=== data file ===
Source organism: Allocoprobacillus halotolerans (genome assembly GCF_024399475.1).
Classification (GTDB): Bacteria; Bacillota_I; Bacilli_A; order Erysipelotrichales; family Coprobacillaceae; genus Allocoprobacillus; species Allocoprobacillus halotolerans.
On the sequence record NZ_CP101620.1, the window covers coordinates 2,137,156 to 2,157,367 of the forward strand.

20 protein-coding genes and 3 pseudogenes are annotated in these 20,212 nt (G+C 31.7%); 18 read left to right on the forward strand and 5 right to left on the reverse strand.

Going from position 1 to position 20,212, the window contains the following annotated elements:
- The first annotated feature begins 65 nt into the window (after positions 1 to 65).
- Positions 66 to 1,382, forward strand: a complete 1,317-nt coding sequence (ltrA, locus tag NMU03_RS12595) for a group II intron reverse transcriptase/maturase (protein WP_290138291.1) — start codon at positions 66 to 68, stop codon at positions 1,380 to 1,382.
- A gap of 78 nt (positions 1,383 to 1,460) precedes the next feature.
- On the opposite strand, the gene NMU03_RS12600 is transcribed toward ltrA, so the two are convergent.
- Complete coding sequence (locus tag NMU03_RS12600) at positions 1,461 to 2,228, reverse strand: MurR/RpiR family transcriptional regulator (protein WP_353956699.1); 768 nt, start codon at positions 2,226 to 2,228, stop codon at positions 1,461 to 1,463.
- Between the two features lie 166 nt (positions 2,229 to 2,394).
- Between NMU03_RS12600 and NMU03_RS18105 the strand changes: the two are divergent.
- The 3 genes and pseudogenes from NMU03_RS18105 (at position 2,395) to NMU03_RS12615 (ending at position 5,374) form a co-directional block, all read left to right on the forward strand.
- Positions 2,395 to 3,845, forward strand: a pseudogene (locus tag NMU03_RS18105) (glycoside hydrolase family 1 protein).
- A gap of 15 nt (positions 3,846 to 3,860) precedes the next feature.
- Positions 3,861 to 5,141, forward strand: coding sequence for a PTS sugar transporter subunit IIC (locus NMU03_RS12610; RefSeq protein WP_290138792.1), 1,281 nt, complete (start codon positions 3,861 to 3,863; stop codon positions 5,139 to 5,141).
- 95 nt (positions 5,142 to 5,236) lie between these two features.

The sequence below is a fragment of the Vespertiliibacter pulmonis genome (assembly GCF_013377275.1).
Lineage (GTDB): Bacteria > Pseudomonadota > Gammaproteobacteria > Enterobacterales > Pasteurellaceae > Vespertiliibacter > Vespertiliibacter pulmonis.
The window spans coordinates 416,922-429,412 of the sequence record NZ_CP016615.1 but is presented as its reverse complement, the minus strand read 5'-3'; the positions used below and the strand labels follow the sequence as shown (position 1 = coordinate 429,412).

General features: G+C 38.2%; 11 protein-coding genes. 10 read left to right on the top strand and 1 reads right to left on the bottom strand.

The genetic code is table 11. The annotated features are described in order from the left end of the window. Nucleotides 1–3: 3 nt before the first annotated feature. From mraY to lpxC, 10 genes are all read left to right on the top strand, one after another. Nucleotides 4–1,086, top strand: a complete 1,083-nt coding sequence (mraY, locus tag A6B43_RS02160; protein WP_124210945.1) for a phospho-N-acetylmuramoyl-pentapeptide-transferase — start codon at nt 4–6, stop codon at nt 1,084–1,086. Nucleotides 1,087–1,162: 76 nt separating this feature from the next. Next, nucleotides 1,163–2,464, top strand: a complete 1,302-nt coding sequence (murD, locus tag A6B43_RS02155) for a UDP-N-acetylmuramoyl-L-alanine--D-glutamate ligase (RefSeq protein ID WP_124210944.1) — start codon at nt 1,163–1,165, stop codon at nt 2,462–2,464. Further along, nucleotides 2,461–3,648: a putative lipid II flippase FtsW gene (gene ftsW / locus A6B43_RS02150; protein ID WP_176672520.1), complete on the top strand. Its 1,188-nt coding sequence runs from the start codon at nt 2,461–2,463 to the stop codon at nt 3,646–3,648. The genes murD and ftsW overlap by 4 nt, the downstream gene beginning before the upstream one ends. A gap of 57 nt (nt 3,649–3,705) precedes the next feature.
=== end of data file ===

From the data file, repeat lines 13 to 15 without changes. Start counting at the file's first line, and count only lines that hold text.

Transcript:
- The 3 genes and pseudogenes from NMU03_RS18105 (at position 2,395) to NMU03_RS12615 (ending at position 5,374) form a co-directional block, all read left to right on the forward strand.
- Positions 2,395 to 3,845, forward strand: a pseudogene (locus tag NMU03_RS18105) (glycoside hydrolase family 1 protein).
- A gap of 15 nt (positions 3,846 to 3,860) precedes the next feature.